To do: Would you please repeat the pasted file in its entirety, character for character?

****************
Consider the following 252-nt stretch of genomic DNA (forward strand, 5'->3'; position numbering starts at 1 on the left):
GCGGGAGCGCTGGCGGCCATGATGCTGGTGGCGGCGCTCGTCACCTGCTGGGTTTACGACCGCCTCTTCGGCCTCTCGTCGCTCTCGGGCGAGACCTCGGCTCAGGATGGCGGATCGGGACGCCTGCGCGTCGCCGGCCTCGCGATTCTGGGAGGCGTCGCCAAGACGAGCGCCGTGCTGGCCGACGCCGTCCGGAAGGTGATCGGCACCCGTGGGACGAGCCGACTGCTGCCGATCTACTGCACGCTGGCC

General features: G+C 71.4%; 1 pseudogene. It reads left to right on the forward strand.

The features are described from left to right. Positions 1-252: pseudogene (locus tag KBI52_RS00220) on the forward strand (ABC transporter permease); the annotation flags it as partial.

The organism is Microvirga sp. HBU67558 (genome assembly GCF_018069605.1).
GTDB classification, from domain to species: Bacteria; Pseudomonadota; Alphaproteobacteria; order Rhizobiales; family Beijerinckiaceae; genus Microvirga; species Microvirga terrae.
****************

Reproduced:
Consider the following 252-nt stretch of genomic DNA (forward strand, 5'->3'; position numbering starts at 1 on the left):
GCGGGAGCGCTGGCGGCCATGATGCTGGTGGCGGCGCTCGTCACCTGCTGGGTTTACGACCGCCTCTTCGGCCTCTCGTCGCTCTCGGGCGAGACCTCGGCTCAGGATGGCGGATCGGGACGCCTGCGCGTCGCCGGCCTCGCGATTCTGGGAGGCGTCGCCAAGACGAGCGCCGTGCTGGCCGACGCCGTCCGGAAGGTGATCGGCACCCGTGGGACGAGCCGACTGCTGCCGATCTACTGCACGCTGGCC

General features: G+C 71.4%; 1 pseudogene. It reads left to right on the forward strand.

The features are described from left to right. Positions 1-252: pseudogene (locus tag KBI52_RS00220) on the forward strand (ABC transporter permease); the annotation flags it as partial.

The organism is Microvirga sp. HBU67558 (genome assembly GCF_018069605.1).
GTDB classification, from domain to species: Bacteria; Pseudomonadota; Alphaproteobacteria; order Rhizobiales; family Beijerinckiaceae; genus Microvirga; species Microvirga terrae.